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Iconic Westworld set burns down in California wildfire

The fast-moving Woolsey Fire has destroyed buildings at the historic Paramount Ranch set in Southern Calfornia.

Old West-style buildings used in the production of HBO's Westworld, as well as in other shows and movies, have been destroyed by the fast-moving Woolsey Fire now sweeping through Southern California.

The fire ruined buildings at Paramount Ranch, one of the locations used during seasons 1 and 2 of Westworld

"Westworld is not currently in production, and as the area has been evacuated, we do not yet know the extent of the damage to any structures remaining there," HBO said in a statement. "Most importantly, our thoughts go out to all those affected by these horrible fires."

The official Twitter account of the Santa Monica Mountains National Recreation Area shared a photo of the structures as they looked before the fire, with the message, "We are sorry to share the news that the #WoolseyFire has burned Western Town at #ParamountRanch in Agoura."

Westworld was far from the only production to take advantage of the Old West-style buildings and setting for filming. Dr Quinn, Medicine Woman, the 1990s Western drama starring Jane Seymour filmed there, as well as 1968's Herbie The Love Bug, the acclaimed HBO series Carnivale and more were all filmed there.

Evan Rachel Wood, who stars as Dolores in Westworld, wrote, "This is eerie. So sad for the history lost. Amazed the church is still standing." She also noted that the sets that burned weren't the ones representing Dolores' hometown of Sweetwater. Those scenes are filmed at Melody Ranch east of Santa Clarita.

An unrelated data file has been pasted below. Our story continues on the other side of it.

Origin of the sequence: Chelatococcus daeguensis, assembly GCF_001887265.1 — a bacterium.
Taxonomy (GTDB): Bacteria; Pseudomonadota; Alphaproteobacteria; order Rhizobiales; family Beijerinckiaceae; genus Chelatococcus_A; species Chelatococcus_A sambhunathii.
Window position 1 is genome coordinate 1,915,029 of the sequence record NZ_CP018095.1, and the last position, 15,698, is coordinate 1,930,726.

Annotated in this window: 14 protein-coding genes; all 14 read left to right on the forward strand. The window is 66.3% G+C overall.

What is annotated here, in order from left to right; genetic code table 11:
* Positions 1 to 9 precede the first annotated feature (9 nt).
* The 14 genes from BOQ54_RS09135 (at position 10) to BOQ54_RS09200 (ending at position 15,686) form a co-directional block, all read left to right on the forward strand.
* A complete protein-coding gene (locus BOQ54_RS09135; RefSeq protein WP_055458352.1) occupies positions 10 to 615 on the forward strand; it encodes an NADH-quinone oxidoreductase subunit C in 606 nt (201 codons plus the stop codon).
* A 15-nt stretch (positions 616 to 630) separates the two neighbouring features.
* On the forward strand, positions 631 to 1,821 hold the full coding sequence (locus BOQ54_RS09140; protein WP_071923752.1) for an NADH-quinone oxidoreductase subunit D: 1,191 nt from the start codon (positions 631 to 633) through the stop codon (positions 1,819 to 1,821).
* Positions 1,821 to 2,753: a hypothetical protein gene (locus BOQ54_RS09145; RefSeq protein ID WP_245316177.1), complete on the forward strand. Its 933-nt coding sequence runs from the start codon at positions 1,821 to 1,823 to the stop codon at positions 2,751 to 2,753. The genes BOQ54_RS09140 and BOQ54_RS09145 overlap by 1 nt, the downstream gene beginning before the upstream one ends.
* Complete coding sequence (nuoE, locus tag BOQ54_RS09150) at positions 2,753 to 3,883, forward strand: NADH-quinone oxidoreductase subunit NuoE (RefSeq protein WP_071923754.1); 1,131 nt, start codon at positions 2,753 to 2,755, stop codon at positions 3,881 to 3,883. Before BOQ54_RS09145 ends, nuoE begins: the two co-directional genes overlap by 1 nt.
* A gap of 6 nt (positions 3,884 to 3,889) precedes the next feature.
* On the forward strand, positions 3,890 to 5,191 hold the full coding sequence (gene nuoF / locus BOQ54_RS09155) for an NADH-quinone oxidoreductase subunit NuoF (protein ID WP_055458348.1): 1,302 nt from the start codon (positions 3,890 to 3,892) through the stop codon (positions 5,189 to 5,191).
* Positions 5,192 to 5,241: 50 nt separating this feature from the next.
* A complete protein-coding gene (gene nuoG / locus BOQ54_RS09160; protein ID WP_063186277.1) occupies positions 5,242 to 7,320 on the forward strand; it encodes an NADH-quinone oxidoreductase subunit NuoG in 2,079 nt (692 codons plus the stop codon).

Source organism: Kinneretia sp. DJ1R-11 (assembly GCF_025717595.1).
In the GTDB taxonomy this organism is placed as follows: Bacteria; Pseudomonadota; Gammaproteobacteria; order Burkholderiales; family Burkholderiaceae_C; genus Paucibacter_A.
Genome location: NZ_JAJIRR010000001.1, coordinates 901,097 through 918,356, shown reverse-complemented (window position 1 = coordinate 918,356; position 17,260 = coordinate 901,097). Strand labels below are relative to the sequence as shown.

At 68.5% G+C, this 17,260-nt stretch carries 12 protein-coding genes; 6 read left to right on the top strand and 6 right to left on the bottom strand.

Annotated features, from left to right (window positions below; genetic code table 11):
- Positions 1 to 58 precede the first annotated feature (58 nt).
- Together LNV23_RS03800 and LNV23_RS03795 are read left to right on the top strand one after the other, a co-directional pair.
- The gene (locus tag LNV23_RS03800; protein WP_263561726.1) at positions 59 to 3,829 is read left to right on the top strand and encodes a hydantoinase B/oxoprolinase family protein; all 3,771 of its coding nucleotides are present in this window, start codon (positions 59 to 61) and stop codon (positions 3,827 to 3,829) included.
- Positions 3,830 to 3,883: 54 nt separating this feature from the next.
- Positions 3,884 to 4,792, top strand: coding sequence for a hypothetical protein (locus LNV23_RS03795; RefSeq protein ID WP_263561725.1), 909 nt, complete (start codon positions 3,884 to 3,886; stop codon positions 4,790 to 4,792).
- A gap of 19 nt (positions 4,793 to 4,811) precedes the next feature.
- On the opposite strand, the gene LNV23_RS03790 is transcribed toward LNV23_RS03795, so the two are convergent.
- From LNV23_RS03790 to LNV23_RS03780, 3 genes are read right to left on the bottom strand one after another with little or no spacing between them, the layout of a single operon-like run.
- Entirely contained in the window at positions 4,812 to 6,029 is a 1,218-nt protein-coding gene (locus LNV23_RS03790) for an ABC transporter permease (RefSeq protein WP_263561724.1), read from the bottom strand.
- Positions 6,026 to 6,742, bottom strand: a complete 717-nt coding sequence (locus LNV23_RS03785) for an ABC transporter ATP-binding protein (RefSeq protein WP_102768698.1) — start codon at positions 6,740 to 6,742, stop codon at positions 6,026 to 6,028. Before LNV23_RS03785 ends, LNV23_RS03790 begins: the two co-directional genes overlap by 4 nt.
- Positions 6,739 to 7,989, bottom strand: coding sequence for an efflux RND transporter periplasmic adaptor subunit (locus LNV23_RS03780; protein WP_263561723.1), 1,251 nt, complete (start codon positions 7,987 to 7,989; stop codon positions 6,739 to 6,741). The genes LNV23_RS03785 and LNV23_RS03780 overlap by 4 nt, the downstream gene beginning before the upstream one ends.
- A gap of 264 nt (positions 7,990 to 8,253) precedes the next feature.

Photojournalist John Schreiber of KCBS 2 and KCAL 9 tweeted photos showing some of the destroyed buildings.

The CBS Evening News later shared video that Schreiber had shot of the burned Western Town. (CBS is the parent company of CNET.)

According to the National Park Service, Paramount Pictures purchased 2,700 acres for use as a movie ranch in 1927. Director Cecil B. Demille, comedian Bob Hope, and actors Gary Cooper and Claudette Colbert were among those who filmed there. 

"The diverse landscape was the real star of the show," the park service site says. "It offered filmmakers the freedom to create distant locales such as colonial Massachusetts in The Maid of Salem (1937), ancient China in The Adventures of Marco Polo (1938), a South Seas island in Ebb Tide (1937) and numerous western locations including San Francisco in Wells Fargo (1937). The art of illusion was mastered on the landscape."

Picnickers, hikers and tourists could stroll through Western Town for free before the fire. "This real-life motion picture set is altered slightly with each production, yet retains a Western motif," the park service site says.

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